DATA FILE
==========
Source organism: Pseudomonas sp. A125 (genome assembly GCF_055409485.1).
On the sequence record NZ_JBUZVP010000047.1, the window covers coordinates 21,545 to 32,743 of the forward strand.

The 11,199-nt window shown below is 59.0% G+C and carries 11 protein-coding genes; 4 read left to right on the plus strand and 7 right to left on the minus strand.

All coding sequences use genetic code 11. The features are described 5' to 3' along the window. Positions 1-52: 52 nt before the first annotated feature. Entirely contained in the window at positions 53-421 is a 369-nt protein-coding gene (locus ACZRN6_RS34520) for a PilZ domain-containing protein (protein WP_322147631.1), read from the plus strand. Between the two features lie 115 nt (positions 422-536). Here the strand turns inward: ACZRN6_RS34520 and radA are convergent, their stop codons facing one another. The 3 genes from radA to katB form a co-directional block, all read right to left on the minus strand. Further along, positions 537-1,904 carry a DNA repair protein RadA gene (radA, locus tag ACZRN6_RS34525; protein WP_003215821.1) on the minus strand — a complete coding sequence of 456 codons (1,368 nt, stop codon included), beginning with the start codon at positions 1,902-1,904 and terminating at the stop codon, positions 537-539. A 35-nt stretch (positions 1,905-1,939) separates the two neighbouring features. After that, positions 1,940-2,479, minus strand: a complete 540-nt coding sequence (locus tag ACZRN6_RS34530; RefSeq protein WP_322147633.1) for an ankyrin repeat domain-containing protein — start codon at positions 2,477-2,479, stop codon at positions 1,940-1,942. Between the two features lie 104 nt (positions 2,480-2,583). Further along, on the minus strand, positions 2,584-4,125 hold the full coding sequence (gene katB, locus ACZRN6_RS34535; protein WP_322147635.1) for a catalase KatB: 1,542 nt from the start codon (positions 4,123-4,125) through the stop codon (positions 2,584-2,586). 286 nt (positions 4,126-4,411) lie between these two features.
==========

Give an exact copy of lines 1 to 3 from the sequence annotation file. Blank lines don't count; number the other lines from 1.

Source organism: Pseudomonas sp. A125 (genome assembly GCF_055409485.1).
On the sequence record NZ_JBUZVP010000047.1, the window covers coordinates 21,545 to 32,743 of the forward strand.

The 11,199-nt window shown below is 59.0% G+C and carries 11 protein-coding genes; 4 read left to right on the plus strand and 7 right to left on the minus strand.